Monday, October 12, 2015
I dreamt of my father's shirt and I think it was the fog
Last night I had an unusual and moving dream. I dreamt I was in what was my mother's house, although like the sets of most dreams it did not look like any of the homes she had in her living life. In the dream, I was in a room where there were still items of my father's. I was alone. I was thinking in the dream how it must be hard to live with these reminders of him so fresh after his death [my father died in 2008 but in the dream last night we had just had dinner with him at a nice restaurant].
Then I came to a shirt on a hanger, hanging all by itself on the wall, almost as if displayed there like art. It was the shirt he had just worn nights before in the dream at our dinner. I held the shirt and cried, and as I caressed it it became very fluid, almost wrapping around me, or petting my head with the sleeve.
It has been seven years since I saw my father alive, and two and half since my mother died. While I do not weep about it any more, I think of them everyday. I still carry that quiet little sack full of inner feelings, sometimes sadness.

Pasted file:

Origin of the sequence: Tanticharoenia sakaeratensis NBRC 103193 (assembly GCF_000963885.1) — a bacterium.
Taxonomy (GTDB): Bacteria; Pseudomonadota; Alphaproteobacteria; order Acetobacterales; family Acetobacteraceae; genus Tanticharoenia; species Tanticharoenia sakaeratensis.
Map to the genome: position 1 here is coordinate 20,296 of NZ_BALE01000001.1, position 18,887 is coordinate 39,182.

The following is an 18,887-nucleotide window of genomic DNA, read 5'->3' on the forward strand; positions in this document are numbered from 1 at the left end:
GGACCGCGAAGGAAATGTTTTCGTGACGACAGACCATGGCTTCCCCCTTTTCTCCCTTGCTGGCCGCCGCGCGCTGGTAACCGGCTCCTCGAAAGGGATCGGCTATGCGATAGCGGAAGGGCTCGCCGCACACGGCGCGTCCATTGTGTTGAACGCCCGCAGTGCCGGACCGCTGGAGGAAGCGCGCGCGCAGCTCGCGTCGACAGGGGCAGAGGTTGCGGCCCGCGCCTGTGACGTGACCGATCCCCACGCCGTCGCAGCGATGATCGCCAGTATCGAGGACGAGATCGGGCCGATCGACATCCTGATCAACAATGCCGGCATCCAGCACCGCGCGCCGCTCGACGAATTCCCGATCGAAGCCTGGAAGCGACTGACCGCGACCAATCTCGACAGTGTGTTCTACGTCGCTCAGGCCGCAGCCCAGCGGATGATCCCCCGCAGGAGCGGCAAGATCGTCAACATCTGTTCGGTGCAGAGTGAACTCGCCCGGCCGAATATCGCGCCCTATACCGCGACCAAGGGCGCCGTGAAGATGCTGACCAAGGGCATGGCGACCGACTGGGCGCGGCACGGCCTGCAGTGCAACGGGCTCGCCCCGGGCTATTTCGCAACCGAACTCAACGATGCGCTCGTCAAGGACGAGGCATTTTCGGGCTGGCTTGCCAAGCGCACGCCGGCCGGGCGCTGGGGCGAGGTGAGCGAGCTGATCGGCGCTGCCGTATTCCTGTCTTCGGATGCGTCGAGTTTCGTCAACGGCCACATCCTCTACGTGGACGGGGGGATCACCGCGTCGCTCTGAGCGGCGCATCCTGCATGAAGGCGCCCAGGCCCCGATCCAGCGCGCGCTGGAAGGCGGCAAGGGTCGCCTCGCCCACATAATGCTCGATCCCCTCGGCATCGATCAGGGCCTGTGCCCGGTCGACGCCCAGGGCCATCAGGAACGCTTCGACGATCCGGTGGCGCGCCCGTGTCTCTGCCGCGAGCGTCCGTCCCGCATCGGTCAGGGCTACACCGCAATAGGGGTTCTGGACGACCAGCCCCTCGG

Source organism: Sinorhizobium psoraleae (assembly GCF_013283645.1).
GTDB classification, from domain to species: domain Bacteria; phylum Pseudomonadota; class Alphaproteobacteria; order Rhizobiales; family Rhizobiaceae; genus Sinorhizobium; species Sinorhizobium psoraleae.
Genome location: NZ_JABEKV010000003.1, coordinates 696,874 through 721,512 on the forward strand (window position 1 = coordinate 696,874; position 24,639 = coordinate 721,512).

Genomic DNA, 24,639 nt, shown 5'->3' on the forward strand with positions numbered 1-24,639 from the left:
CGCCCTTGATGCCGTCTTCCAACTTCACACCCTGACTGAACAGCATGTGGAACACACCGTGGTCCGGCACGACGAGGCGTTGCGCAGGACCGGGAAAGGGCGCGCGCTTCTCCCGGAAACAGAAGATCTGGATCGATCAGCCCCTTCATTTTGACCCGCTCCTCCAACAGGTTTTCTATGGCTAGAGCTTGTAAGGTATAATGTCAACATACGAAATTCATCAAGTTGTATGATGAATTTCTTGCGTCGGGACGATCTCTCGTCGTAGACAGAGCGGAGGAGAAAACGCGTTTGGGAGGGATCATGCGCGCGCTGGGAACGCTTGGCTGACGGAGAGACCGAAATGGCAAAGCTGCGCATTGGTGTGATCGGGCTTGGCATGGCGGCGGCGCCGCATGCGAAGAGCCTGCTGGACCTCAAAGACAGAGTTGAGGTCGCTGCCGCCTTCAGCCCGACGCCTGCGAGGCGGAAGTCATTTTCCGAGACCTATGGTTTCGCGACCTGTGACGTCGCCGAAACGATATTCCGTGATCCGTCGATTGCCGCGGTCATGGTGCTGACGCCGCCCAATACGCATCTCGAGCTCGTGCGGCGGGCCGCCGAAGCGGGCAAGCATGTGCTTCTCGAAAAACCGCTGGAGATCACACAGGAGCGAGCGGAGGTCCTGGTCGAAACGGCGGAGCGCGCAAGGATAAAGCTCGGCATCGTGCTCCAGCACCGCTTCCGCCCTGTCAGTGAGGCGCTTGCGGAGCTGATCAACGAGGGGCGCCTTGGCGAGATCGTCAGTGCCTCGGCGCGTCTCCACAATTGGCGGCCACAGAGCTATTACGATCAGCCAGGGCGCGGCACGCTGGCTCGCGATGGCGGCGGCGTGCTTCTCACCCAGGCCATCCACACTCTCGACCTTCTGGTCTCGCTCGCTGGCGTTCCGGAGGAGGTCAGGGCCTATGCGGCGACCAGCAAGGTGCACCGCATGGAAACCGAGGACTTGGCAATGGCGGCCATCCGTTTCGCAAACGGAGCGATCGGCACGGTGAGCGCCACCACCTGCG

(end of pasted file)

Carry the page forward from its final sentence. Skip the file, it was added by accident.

But the dream left me feeling rather melancholy this morning, ungrounded in some way. I sensed last night that Martyn was melancholy too-his father died a year ago, his mother was just placed in assisted living, his family is changing and evolving too in uncontrollable ways. We are in the stage of life where many people we've known all our lives are dead or soon to be gone. Elders who used to keep in touch through a parent or aunt are unable to do so-the family and circle of personal community begins to shrink. Things that seem to be rocks in one's life crumble-maybe a couple you thought would never part end up separated, or the teacher that gave you wings dies.
When each loss comes, another thread in our life's coat comes loose, tearing a should seam or pocket. That coat that kept you warm so many times, or dry from rain or snow has a life too, and an unravelling like any life.
Melancholy is different than grief. It is the younger sister to depression. I know a few people who are really battling depression, and I would never what to say or write anything that might diminish the agony they are in. Depression separates a person from the living world I think.Depression must be the opposite of home. Melancholy still has many glimmers of hope.
I always feel I will work through melancholy when it comes. And I always do. But, some days, I can get stuck in it. I guess I feel that pull today.
I am blessed to have a routine that requires me to get outside, no matter what, and interact with Nature in all forms. It helps melancholy to be sent to the backseat of the morning.
The fogs were here when I awoke. It was almost like my father's shirt had come out of the dream from last night, and become the fog-both a comfort but also a veil in front of me.